The BELL System is really two programs. BELL I involved a "cap and shrink" program. A "cap" is a workforce reduction scheme, accomplished by setting a maximum number of employees, and is designed to eliminate those employees approaching Magic Number benefits. Continental protected workers above the "cap-line" or those employees whose pension under the two plans had already vested. Workers below the cap-line were not usually vested and would not be rehired for a period of five years.*fn5 Numbered computer codes were assigned to these pension-risk employees to ensure that they would not be rehired prematurely. A "249" or "299" computer signal alerted Continental that an employee so designated could potentially cause it pension funding problems. A "shrink" refers to a workforce reduction from manufacturing or market conditions. BELL II instructed plant managers to shift business to plants with low unfunded pension liabilities or to plants that needed to retain vested employees. Continental employed scattergraphs*fn6 to identify plant employees close to vesting. The combination of BELL I and BELL II and a sophisticated computer guiding system allowed Continental to implement the LAP corporation-wide. This lawsuit primarily involves the implementation of the LAP at 73 St. Louis and its causal link with layoffs at that plant.
Continental's 73 St. Louis plant produced food, beverage and general packaging cans. Between 1965 and 1972, the plant employed 850 hourly workers. Pursuant to a requirements-output contract, 73 St. Louis supplied Anheuser-Busch's St. Louis brewery with steel cans. At first, this contract occupied 80-85% of the 73 St. Louis plant's capacity. In 1973 and 1974, Anheuser-Busch began using two-piece aluminum cans and its demand for steel cans from Continental declined and 73 St. Louis began losing money. In 1976, in an effort to keep the steel can industry competitive, Anheuser-Busch invited both Continental and American Can Company, Continental's chief competitor, to bid on its St. Louis business. Anheuser-Busch did not accept Continental's contractual demands*fn7 and awarded the contract to American. Continental produced its last cans for Anheuser-Busch at 73 St. Louis in 1979. When Continental lost the Anheuser-Busch business, it obtained a lower volume contract from Mead-Johnson, a manufacturer of infant formula, and converted 73 St. Louis from beverage to infant formula can production.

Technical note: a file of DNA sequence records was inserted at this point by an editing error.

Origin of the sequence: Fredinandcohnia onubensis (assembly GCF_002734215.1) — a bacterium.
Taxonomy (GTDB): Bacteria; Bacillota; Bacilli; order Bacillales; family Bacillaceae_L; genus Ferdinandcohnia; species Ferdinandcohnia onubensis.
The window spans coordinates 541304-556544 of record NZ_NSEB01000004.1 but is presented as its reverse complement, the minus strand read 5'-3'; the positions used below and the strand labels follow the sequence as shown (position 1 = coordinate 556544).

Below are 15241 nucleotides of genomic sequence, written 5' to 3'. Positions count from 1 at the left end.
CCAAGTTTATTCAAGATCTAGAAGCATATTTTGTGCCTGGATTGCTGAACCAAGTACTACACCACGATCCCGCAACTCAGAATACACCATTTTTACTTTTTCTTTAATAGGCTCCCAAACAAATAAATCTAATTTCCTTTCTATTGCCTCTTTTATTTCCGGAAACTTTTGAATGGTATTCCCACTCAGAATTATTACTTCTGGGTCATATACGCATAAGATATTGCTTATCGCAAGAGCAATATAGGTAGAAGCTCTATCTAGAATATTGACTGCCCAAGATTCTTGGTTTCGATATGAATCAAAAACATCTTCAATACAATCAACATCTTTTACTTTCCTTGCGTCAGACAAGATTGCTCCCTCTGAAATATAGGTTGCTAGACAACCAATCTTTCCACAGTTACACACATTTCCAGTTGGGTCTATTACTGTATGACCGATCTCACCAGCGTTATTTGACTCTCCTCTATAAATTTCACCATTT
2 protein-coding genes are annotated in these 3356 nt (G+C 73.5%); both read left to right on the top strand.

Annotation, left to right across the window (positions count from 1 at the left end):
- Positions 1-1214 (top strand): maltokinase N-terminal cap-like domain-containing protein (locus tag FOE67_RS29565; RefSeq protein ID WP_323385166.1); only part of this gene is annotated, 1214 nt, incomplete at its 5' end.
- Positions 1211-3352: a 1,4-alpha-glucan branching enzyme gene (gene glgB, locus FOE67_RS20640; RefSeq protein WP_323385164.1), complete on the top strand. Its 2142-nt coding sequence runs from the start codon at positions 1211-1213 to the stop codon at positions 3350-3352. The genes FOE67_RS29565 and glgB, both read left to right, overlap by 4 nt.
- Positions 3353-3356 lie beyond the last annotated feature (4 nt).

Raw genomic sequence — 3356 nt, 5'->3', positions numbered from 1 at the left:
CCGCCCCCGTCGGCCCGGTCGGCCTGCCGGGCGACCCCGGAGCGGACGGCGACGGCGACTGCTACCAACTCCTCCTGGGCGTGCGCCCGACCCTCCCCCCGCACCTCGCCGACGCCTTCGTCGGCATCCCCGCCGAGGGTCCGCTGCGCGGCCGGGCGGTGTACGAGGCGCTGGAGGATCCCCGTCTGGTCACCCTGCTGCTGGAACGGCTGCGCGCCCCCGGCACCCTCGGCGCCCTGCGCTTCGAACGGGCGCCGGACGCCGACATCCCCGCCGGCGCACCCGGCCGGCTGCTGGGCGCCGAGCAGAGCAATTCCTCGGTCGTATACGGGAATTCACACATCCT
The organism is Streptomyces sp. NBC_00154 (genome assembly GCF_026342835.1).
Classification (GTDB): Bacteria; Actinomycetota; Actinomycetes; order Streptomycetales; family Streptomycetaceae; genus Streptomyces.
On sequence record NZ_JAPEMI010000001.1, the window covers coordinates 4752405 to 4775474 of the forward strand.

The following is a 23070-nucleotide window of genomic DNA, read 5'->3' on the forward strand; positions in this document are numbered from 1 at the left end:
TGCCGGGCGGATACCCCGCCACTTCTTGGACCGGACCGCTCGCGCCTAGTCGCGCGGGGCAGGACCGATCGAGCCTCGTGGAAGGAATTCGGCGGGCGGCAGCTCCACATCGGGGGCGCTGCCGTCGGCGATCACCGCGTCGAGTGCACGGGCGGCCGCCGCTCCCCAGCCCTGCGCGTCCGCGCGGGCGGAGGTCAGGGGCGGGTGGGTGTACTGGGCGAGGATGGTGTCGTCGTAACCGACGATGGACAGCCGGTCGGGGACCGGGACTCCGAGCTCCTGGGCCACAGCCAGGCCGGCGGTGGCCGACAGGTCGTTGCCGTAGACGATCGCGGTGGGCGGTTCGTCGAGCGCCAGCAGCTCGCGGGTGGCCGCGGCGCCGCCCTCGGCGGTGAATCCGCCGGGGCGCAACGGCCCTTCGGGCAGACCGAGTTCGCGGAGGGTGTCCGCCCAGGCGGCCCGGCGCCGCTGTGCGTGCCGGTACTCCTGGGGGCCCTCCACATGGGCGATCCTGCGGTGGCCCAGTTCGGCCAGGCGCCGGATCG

Dwindling profits from declining business volume caused Continental to institute measures designed to increase worker productivity. These measures included a decrease in manning at the plant and the implementation of BELL I and BELL II. Continental laid off workers at 73 St. Louis in 1976, 1977 and 1980, reducing the workforce from 550 in 1976 to 237 by the end of 1980.
Four former employees of Continental plants in Passaic, New Jersey and Chicago, Illinois filed this class action. The court certified a class of all participants in the Continental Pension Plan "who suffered [or will suffer] a break in pension service subsequent to December 1, 1977 . . . as a result," in whole or in part, of that capping program [LAP], excluding persons who were employed at plants for which separate class actions had already been adjudicated. App. at 228a.
The class maintains they were laid off pursuant to LAP because they approached eligibility for Magic Number (Rule of 65 or 70/75) pension benefits and that although job openings became available, Continental kept them on permanent layoff to prevent them from achieving a vested right to their pension benefits. App. at 57. The complaint alleged that the LAP ...